Academic Field

Biological Sciences

Faculty Mentor Name

Alice Tarun, Ph.D.

Presentation Type

Oral Presentation

Abstract

Kombucha tea is a popular health beverage that is brewed from the fermentation of tea and sugar using a culture of yeast and bacteria. Traditional kombucha brews utilize black and green teas derived from the Camelia sinensis plant. However recent reports in Brazil have described the use of Ilex paraguariensis, the main ingredient in yerba mate tea for kombucha preparations. As a result of fermentation, kombucha contains ethanol, carbon dioxide, glycolic acids and metabolites believed to have health promoting activities. Traditional kombucha preparations were reported to have antimicrobial activities against a broad spectrum of gram positive and gram negative bacteria attributed to the glycolic acid content of the beverage. Given the health implications of traditional teas, yerba mate and the fermented probiotic brew kombucha, this study was conducted to compare the antimicrobial properties of kombucha prepared using black tea, green tea or yerba mate. Kombucha was prepared using a commercial kombucha mother culture that contains Bacillus coagulans (née Lactobacillus spirogenes) and Saccharomyces boulardii. The antimicrobial activity was determined by agar-well diffusion method against the common pathogens Escherichia coli, Salmonella typhimurium, Staphylococcus areus, and Candida albicans. Preliminary results show that the antimicrobial properties of kombucha fermented with yerba mate were less effective than that of kombucha prepared from black or green tea. These antimicrobial results correlate with the glycolic acid concentrations of these preparations as suggested by the lower pH of green tea kombucha (pH 3.5) and black tea kombucha (pH 3.7) compared to yerba mate kombucha (pH 4.0). While less effective against pathogens, the growth of the yerba mate kombucha SCOBY (symbiotic colony of bacteria and yeast) was measurably greater than that of the SCOBY of black tea kombucha but smaller than the green tea kombucha SCOBY. Further investigation in the study will include palatability of different kombucha brews in the general population; identification of kombucha SCOBY microorganisms by DNA sequencing; and the identification of glycolic acids and metabolites present in the three different kombucha preparations.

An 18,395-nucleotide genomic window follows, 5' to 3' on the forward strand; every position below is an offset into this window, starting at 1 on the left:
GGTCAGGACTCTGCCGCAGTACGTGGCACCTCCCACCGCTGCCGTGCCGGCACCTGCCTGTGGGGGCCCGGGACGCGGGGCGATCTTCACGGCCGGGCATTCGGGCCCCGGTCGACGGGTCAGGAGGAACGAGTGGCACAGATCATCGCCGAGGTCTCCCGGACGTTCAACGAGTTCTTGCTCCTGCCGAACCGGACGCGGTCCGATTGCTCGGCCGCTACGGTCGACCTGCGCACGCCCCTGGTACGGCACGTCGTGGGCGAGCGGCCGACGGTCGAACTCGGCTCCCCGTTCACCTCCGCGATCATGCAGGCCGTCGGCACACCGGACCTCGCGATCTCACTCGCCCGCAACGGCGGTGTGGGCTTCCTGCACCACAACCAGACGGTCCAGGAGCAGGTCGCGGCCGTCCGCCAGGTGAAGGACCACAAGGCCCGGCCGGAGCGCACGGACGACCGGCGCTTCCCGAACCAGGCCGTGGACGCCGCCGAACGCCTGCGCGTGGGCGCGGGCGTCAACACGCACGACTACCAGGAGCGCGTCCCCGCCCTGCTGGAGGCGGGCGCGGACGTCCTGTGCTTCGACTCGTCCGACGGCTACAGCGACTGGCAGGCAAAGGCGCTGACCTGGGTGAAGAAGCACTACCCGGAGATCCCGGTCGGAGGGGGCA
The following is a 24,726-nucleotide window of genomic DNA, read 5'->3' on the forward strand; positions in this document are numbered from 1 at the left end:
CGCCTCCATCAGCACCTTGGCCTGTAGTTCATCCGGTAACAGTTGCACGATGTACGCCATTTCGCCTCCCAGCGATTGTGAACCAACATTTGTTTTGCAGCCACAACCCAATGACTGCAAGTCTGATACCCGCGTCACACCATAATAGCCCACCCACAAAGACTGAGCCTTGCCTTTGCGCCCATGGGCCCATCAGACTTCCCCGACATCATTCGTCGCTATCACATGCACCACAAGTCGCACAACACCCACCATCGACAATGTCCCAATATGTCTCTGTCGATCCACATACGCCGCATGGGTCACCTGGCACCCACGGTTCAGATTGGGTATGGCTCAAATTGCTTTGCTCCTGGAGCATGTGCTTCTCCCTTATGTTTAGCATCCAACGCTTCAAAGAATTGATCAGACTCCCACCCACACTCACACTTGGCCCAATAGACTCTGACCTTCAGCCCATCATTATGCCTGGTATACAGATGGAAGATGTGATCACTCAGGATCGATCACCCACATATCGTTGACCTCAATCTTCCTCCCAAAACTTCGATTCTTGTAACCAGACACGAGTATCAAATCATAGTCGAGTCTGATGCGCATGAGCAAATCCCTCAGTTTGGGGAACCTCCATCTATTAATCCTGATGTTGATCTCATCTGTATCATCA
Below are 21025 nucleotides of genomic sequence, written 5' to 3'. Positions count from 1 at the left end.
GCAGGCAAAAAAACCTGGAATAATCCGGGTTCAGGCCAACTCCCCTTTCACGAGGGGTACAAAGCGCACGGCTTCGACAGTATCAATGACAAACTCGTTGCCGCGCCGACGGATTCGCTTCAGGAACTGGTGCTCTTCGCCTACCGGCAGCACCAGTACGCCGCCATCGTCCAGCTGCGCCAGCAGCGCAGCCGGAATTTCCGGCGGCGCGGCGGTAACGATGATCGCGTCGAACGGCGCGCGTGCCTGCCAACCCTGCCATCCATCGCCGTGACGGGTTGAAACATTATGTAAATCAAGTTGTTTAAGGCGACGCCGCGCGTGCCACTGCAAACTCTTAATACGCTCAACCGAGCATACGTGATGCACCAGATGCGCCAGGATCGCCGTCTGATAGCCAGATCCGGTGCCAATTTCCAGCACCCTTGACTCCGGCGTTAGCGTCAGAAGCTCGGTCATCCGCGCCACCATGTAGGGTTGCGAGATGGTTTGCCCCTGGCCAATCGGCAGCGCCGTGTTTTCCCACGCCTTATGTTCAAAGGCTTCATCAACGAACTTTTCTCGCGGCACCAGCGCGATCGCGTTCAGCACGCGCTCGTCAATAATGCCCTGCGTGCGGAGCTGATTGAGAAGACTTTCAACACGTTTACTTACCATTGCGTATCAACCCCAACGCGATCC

Keywords

kombucha, antimicrobial properties, probiotics, fermentation

Start Date

10-4-2015 9:30 AM

End Date

10-4-2015 11:00 AM

Location

Holmes 214

Share

COinS
 
Apr 10th, 9:30 AM Apr 10th, 11:00 AM

Comparison of Antimicrobial Properties of Kombucha Fermented from Green Tea, Black Tea and Yerba Mate

Holmes 214

Kombucha tea is a popular health beverage that is brewed from the fermentation of tea and sugar using a culture of yeast and bacteria. Traditional kombucha brews utilize black and green teas derived from the Camelia sinensis plant. However recent reports in Brazil have described the use of Ilex paraguariensis, the main ingredient in yerba mate tea for kombucha preparations. As a result of fermentation, kombucha contains ethanol, carbon dioxide, glycolic acids and metabolites believed to have health promoting activities. Traditional kombucha preparations were reported to have antimicrobial activities against a broad spectrum of gram positive and gram negative bacteria attributed to the glycolic acid content of the beverage. Given the health implications of traditional teas, yerba mate and the fermented probiotic brew kombucha, this study was conducted to compare the antimicrobial properties of kombucha prepared using black tea, green tea or yerba mate. Kombucha was prepared using a commercial kombucha mother culture that contains Bacillus coagulans (née Lactobacillus spirogenes) and Saccharomyces boulardii. The antimicrobial activity was determined by agar-well diffusion method against the common pathogens Escherichia coli, Salmonella typhimurium, Staphylococcus areus, and Candida albicans. Preliminary results show that the antimicrobial properties of kombucha fermented with yerba mate were less effective than that of kombucha prepared from black or green tea. These antimicrobial results correlate with the glycolic acid concentrations of these preparations as suggested by the lower pH of green tea kombucha (pH 3.5) and black tea kombucha (pH 3.7) compared to yerba mate kombucha (pH 4.0). While less effective against pathogens, the growth of the yerba mate kombucha SCOBY (symbiotic colony of bacteria and yeast) was measurably greater than that of the SCOBY of black tea kombucha but smaller than the green tea kombucha SCOBY. Further investigation in the study will include palatability of different kombucha brews in the general population; identification of kombucha SCOBY microorganisms by DNA sequencing; and the identification of glycolic acids and metabolites present in the three different kombucha preparations.